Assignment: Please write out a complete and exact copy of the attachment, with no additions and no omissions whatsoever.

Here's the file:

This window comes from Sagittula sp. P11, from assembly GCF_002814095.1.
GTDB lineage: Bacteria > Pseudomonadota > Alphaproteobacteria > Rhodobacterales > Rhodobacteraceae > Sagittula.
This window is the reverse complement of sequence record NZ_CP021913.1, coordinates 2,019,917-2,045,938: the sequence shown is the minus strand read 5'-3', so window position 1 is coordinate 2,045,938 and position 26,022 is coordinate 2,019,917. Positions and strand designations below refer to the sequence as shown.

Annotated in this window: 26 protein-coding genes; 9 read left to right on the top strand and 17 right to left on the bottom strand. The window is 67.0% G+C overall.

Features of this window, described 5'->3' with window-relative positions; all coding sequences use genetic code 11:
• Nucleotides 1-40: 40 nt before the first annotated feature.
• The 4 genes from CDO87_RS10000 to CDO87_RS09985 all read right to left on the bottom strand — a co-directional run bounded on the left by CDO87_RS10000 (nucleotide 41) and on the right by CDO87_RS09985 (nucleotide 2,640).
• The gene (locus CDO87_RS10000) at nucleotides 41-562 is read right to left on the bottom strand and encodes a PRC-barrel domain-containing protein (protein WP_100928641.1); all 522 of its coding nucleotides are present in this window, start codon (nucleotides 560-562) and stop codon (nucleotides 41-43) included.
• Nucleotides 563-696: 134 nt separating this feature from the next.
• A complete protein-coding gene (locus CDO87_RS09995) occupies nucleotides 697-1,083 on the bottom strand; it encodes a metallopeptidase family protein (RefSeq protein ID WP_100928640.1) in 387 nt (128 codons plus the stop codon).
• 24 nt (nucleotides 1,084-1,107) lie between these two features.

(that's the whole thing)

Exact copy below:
This window comes from Sagittula sp. P11, from assembly GCF_002814095.1.
GTDB lineage: Bacteria > Pseudomonadota > Alphaproteobacteria > Rhodobacterales > Rhodobacteraceae > Sagittula.
This window is the reverse complement of sequence record NZ_CP021913.1, coordinates 2,019,917-2,045,938: the sequence shown is the minus strand read 5'-3', so window position 1 is coordinate 2,045,938 and position 26,022 is coordinate 2,019,917. Positions and strand designations below refer to the sequence as shown.

Annotated in this window: 26 protein-coding genes; 9 read left to right on the top strand and 17 right to left on the bottom strand. The window is 67.0% G+C overall.

Features of this window, described 5'->3' with window-relative positions; all coding sequences use genetic code 11:
• Nucleotides 1-40: 40 nt before the first annotated feature.
• The 4 genes from CDO87_RS10000 to CDO87_RS09985 all read right to left on the bottom strand — a co-directional run bounded on the left by CDO87_RS10000 (nucleotide 41) and on the right by CDO87_RS09985 (nucleotide 2,640).
• The gene (locus CDO87_RS10000) at nucleotides 41-562 is read right to left on the bottom strand and encodes a PRC-barrel domain-containing protein (protein WP_100928641.1); all 522 of its coding nucleotides are present in this window, start codon (nucleotides 560-562) and stop codon (nucleotides 41-43) included.
• Nucleotides 563-696: 134 nt separating this feature from the next.
• A complete protein-coding gene (locus CDO87_RS09995) occupies nucleotides 697-1,083 on the bottom strand; it encodes a metallopeptidase family protein (RefSeq protein ID WP_100928640.1) in 387 nt (128 codons plus the stop codon).
• 24 nt (nucleotides 1,084-1,107) lie between these two features.